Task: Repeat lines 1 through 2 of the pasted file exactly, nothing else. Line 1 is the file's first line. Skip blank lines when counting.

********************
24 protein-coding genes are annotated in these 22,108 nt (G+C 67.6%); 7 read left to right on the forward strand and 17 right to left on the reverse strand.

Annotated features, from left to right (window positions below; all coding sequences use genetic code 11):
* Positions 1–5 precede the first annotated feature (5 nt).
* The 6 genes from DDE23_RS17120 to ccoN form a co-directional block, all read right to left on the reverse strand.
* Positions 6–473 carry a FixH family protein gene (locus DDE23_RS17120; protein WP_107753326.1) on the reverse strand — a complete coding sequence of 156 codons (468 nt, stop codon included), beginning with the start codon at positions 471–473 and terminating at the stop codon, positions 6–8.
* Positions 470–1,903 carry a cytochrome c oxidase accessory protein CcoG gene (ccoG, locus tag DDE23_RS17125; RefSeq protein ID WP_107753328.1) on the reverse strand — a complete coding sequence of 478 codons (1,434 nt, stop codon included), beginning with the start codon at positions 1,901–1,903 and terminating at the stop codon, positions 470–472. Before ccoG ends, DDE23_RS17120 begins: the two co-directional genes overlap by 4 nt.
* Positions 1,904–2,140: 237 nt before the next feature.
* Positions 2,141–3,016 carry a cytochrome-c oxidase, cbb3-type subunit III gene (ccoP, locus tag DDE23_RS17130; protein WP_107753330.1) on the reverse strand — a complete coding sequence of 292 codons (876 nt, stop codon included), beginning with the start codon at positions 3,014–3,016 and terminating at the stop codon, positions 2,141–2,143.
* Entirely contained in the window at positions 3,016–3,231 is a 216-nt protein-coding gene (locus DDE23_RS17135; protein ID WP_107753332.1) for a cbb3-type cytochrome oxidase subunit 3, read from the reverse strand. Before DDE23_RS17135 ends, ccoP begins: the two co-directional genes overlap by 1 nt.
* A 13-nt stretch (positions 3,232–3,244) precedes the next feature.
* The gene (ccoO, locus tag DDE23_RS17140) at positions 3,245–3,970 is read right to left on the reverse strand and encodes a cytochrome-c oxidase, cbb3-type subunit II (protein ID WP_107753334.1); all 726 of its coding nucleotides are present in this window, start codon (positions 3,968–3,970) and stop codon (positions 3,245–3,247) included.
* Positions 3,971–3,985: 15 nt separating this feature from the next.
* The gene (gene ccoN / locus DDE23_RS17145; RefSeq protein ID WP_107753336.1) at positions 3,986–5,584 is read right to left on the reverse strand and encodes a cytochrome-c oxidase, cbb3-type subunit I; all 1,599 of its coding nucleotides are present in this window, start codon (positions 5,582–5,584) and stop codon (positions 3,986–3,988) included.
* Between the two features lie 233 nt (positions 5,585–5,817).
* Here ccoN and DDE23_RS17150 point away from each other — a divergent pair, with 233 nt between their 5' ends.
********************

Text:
24 protein-coding genes are annotated in these 22,108 nt (G+C 67.6%); 7 read left to right on the forward strand and 17 right to left on the reverse strand.

Annotated features, from left to right (window positions below; all coding sequences use genetic code 11):